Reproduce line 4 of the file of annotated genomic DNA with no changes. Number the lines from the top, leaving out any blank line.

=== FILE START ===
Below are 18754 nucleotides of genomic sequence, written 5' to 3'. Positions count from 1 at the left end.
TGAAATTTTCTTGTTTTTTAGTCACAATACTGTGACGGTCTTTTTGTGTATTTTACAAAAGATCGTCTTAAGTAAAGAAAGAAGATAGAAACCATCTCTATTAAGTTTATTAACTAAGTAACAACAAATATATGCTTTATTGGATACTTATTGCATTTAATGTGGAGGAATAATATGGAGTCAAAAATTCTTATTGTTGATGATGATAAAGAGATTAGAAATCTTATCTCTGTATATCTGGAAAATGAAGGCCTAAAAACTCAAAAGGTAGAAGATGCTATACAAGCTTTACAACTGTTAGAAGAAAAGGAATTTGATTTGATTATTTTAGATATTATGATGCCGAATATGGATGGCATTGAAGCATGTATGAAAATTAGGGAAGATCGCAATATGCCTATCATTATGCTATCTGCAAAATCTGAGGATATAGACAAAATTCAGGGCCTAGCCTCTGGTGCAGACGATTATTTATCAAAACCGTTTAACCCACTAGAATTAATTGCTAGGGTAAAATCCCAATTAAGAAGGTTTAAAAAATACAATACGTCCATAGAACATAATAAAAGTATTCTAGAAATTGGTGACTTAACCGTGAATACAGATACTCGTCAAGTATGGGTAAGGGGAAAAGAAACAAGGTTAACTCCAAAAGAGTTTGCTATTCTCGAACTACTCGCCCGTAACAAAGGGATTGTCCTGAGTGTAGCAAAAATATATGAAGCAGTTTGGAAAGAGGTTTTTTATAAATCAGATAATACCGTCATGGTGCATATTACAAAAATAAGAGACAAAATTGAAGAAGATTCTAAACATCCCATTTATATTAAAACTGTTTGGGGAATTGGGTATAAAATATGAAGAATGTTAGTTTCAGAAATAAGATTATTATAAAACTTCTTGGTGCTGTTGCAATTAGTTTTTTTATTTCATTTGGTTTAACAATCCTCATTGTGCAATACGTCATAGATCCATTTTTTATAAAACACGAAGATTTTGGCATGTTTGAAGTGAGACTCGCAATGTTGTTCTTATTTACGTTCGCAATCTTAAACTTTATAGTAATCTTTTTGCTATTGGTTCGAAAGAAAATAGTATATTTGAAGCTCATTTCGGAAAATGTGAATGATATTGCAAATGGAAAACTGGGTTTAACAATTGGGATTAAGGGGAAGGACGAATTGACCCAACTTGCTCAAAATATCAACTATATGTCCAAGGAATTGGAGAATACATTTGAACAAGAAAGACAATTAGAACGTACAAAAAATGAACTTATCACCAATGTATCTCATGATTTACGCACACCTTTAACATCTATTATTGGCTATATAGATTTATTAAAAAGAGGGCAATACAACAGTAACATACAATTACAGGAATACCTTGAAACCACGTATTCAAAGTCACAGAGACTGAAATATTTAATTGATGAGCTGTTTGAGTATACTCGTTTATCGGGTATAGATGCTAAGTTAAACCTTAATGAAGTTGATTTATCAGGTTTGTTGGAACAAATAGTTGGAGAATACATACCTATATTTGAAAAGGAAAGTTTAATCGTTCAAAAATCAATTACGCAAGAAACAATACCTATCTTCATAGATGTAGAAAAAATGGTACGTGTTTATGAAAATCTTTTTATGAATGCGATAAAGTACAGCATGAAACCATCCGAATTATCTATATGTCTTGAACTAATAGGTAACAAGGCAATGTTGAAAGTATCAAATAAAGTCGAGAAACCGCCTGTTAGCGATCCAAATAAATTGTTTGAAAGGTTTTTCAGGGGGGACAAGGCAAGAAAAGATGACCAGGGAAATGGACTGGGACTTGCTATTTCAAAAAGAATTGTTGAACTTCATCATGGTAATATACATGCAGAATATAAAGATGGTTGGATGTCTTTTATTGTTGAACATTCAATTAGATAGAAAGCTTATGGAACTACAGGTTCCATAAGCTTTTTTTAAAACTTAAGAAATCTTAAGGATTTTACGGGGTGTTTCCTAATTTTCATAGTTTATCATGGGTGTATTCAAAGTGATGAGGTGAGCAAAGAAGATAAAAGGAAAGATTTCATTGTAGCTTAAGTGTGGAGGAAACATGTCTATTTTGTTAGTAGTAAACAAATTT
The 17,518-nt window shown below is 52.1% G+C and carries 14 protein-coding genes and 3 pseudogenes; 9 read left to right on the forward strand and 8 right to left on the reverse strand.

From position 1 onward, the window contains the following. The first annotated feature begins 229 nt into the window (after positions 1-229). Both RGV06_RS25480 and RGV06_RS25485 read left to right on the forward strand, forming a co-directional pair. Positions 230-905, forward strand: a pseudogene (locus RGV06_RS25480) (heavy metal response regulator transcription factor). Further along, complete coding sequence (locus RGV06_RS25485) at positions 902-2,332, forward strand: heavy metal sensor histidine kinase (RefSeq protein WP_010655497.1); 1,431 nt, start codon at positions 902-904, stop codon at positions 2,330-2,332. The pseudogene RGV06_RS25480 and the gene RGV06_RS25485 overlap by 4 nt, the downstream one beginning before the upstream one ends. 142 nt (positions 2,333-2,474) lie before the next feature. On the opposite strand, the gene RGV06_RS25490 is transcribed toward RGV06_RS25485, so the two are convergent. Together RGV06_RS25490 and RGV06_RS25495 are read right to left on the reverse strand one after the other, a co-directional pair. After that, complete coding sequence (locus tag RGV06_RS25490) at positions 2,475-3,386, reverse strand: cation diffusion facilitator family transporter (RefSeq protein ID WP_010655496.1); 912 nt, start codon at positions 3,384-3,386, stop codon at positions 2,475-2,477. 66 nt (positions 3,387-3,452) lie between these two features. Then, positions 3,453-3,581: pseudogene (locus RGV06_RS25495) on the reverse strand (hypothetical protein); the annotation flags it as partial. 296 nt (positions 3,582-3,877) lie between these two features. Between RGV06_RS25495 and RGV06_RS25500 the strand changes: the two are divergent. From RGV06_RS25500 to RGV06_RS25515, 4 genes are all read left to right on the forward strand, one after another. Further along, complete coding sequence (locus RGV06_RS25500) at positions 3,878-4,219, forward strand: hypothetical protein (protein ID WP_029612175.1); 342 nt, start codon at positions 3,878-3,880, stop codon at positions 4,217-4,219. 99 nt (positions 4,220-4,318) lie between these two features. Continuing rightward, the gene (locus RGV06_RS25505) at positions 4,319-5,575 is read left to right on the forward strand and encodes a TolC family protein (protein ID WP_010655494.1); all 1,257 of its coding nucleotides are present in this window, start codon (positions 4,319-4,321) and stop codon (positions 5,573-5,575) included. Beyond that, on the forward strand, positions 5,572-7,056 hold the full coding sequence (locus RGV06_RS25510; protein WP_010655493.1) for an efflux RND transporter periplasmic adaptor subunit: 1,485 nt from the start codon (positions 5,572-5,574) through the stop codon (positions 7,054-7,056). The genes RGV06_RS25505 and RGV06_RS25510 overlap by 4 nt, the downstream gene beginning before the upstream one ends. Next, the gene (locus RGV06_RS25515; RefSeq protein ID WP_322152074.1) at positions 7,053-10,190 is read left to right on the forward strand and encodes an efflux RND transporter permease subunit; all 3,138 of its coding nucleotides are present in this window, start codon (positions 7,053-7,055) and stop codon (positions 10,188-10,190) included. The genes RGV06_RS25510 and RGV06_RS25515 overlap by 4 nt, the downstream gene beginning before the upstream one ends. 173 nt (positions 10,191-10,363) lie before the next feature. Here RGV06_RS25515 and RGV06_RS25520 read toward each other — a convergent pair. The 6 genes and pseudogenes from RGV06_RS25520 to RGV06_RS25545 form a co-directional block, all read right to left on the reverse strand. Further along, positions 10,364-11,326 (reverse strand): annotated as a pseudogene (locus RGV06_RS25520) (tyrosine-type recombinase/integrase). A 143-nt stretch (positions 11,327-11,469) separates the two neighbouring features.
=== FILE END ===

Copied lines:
From position 1 onward, the window contains the following. The first annotated feature begins 229 nt into the window (after positions 1-229). Both RGV06_RS25480 and RGV06_RS25485 read left to right on the forward strand, forming a co-directional pair. Positions 230-905, forward strand: a pseudogene (locus RGV06_RS25480) (heavy metal response regulator transcription factor). Further along, complete coding sequence (locus RGV06_RS25485) at positions 902-2,332, forward strand: heavy metal sensor histidine kinase (RefSeq protein WP_010655497.1); 1,431 nt, start codon at positions 902-904, stop codon at positions 2,330-2,332. The pseudogene RGV06_RS25480 and the gene RGV06_RS25485 overlap by 4 nt, the downstream one beginning before the upstream one ends. 142 nt (positions 2,333-2,474) lie before the next feature. On the opposite strand, the gene RGV06_RS25490 is transcribed toward RGV06_RS25485, so the two are convergent. Together RGV06_RS25490 and RGV06_RS25495 are read right to left on the reverse strand one after the other, a co-directional pair. After that, complete coding sequence (locus tag RGV06_RS25490) at positions 2,475-3,386, reverse strand: cation diffusion facilitator family transporter (RefSeq protein ID WP_010655496.1); 912 nt, start codon at positions 3,384-3,386, stop codon at positions 2,475-2,477. 66 nt (positions 3,387-3,452) lie between these two features. Then, positions 3,453-3,581: pseudogene (locus RGV06_RS25495) on the reverse strand (hypothetical protein); the annotation flags it as partial. 296 nt (positions 3,582-3,877) lie between these two features. Between RGV06_RS25495 and RGV06_RS25500 the strand changes: the two are divergent. From RGV06_RS25500 to RGV06_RS25515, 4 genes are all read left to right on the forward strand, one after another. Further along, complete coding sequence (locus RGV06_RS25500) at positions 3,878-4,219, forward strand: hypothetical protein (protein ID WP_029612175.1); 342 nt, start codon at positions 3,878-3,880, stop codon at positions 4,217-4,219. 99 nt (positions 4,220-4,318) lie between these two features. Continuing rightward, the gene (locus RGV06_RS25505) at positions 4,319-5,575 is read left to right on the forward strand and encodes a TolC family protein (protein ID WP_010655494.1); all 1,257 of its coding nucleotides are present in this window, start codon (positions 4,319-4,321) and stop codon (positions 5,573-5,575) included. Beyond that, on the forward strand, positions 5,572-7,056 hold the full coding sequence (locus RGV06_RS25510; protein WP_010655493.1) for an efflux RND transporter periplasmic adaptor subunit: 1,485 nt from the start codon (positions 5,572-5,574) through the stop codon (positions 7,054-7,056). The genes RGV06_RS25505 and RGV06_RS25510 overlap by 4 nt, the downstream gene beginning before the upstream one ends. Next, the gene (locus RGV06_RS25515; RefSeq protein ID WP_322152074.1) at positions 7,053-10,190 is read left to right on the forward strand and encodes an efflux RND transporter permease subunit; all 3,138 of its coding nucleotides are present in this window, start codon (positions 7,053-7,055) and stop codon (positions 10,188-10,190) included. The genes RGV06_RS25510 and RGV06_RS25515 overlap by 4 nt, the downstream gene beginning before the upstream one ends. 173 nt (positions 10,191-10,363) lie before the next feature. Here RGV06_RS25515 and RGV06_RS25520 read toward each other — a convergent pair. The 6 genes and pseudogenes from RGV06_RS25520 to RGV06_RS25545 form a co-directional block, all read right to left on the reverse strand. Further along, positions 10,364-11,326 (reverse strand): annotated as a pseudogene (locus RGV06_RS25520) (tyrosine-type recombinase/integrase). A 143-nt stretch (positions 11,327-11,469) separates the two neighbouring features.